I am a bitter opponent of private education. All my political hackles rise whenever the subject is mentioned.
Yet of my four currently school-aged children, one (‘A’) is educated privately (at a specialist choir school), and another (‘B’, who is dyslexic) will shortly be in private education (at a hip, Indian-cotton swathed, high-fibre, bongo-drumming, holistic school). The two others (‘C’ and ‘D’) are currently in state primary schools. There are two older children too (‘E’ and ‘F’) They were both educated privately, at a fairly traditional school.
How can I live with myself?
One way would be to avert my eyes from the apparently plain discrepancy between my actions and my political convictions. That’s often been my strategy. But I want to attempt some kind of defence – at least in relation to A and B, and lay the ground for a potential defence in relation to C and D, should we choose to educate them privately. Continue reading
Philosophers Take On the World is based on this blog, ‘Practical Ethics in the News’, and edited by David Edmonds. It is published by OUP and is due out in September 2016.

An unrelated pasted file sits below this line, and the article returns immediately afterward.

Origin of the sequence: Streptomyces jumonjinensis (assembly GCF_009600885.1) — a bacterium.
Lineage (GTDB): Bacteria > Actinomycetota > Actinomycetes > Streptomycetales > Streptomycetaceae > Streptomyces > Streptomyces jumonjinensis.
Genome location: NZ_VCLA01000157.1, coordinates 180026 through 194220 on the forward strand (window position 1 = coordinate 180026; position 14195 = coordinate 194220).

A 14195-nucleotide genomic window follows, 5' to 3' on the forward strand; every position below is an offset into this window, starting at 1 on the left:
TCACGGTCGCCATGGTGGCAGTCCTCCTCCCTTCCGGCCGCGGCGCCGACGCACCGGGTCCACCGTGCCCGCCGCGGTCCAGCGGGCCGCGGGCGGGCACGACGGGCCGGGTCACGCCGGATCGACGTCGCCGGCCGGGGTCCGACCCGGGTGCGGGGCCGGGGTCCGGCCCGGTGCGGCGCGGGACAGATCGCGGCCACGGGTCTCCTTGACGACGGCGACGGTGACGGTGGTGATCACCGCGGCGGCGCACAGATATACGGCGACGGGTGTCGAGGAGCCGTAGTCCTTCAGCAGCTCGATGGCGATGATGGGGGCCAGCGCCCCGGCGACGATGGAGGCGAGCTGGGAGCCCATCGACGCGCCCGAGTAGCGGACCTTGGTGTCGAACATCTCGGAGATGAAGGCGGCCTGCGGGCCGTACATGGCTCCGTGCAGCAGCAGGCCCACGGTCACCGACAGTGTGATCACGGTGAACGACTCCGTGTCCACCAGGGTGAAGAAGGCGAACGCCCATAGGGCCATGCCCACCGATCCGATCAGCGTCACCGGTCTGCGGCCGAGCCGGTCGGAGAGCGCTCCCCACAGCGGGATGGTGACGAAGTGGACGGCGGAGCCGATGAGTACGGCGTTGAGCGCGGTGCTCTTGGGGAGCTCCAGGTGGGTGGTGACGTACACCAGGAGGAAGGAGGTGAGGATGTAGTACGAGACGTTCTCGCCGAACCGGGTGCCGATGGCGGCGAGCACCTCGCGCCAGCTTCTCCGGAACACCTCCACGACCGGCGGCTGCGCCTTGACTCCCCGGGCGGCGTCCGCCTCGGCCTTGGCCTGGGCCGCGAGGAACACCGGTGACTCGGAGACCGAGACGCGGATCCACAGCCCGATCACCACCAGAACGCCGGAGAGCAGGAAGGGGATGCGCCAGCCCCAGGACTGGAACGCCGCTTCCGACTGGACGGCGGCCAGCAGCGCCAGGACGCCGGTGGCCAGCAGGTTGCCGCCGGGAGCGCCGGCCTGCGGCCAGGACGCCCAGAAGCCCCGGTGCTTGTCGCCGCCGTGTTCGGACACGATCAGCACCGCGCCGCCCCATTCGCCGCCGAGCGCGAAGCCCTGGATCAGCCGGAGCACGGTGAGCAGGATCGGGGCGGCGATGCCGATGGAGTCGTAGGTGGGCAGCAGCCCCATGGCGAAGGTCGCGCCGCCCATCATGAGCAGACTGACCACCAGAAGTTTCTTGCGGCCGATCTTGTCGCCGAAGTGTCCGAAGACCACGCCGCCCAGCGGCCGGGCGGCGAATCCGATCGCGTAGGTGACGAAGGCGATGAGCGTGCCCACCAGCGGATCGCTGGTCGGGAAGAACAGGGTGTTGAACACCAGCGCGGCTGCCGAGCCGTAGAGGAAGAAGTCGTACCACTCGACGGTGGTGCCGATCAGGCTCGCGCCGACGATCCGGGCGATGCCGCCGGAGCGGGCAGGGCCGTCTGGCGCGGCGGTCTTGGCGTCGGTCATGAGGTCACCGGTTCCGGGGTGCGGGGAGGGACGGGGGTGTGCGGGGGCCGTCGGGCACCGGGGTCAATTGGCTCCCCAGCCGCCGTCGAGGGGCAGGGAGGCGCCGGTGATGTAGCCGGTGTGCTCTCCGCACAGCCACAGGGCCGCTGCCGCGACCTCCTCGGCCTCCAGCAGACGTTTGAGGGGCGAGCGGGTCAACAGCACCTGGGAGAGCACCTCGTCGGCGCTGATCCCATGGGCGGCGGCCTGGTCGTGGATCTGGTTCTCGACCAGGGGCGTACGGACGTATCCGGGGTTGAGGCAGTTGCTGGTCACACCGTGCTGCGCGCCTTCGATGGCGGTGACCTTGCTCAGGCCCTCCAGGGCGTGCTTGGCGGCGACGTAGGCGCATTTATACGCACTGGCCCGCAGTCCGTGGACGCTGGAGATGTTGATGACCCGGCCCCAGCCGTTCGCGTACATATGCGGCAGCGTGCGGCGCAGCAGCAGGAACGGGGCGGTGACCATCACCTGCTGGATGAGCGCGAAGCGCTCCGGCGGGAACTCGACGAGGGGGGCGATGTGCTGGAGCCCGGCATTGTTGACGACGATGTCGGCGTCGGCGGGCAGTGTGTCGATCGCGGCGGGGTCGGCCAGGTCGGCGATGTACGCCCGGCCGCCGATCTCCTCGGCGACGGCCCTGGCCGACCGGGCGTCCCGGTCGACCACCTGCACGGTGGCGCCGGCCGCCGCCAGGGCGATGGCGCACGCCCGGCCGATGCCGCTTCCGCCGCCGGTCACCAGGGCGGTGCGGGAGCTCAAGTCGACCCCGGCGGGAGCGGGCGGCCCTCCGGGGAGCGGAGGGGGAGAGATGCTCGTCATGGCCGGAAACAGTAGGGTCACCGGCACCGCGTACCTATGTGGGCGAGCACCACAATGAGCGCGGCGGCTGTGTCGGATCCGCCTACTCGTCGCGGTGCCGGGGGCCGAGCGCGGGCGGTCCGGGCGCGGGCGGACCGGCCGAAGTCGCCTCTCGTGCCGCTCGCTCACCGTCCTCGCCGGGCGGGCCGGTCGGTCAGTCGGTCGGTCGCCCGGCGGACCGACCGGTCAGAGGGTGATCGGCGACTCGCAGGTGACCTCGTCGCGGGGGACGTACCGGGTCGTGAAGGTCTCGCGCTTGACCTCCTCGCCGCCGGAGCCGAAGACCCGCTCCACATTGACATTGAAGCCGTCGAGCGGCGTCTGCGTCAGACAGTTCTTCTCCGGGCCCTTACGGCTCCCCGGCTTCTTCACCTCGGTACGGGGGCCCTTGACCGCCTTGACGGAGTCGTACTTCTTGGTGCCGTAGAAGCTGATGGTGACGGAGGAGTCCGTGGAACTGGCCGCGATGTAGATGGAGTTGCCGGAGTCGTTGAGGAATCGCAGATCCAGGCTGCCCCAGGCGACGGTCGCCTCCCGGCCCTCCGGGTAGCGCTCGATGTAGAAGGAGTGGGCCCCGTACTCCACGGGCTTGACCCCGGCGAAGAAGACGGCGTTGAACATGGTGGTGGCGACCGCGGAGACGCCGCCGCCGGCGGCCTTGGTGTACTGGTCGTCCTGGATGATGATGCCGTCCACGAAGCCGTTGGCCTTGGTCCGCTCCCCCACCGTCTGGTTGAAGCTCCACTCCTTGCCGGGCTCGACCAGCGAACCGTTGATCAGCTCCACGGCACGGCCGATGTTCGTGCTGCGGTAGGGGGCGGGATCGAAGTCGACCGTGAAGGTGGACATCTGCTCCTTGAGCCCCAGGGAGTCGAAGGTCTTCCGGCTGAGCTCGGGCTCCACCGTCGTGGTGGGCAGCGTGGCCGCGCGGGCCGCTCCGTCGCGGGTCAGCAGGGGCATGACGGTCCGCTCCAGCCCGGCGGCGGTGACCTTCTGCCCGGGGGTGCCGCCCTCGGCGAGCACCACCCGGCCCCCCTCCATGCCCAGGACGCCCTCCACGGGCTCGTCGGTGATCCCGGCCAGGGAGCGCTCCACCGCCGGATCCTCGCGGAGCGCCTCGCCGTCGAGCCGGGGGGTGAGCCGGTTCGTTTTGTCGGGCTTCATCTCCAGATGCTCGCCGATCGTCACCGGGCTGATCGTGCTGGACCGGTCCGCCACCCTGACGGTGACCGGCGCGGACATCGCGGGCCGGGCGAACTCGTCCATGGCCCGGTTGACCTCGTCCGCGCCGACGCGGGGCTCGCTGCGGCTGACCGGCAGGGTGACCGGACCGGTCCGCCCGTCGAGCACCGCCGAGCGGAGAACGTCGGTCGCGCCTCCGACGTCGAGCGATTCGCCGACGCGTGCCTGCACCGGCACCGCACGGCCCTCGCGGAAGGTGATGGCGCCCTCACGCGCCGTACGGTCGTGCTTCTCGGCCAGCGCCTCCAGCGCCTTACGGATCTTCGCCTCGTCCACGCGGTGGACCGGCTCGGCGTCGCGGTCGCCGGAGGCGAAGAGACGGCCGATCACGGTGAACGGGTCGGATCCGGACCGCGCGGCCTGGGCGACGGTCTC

Every day the news shows us provoking stories about what’s going on in the world, about events which raise moral questions and problems. In Philosophers Take On the World a team of philosophers get to grips with a variety of these controversial issues, from the amusing to the shocking, in short, engaging, often controversial pieces. Covering topics from guns to abortion, the morality of drinking alone, hating a sports team, and being rude to cold callers, the essays will make you think again about the judgments we make on a daily basis and the ways in which we choose to conduct our lives.
This item is not yet published, but may be pre-ordered now for delivery when available.
Published: 01 September 2016 (Estimated)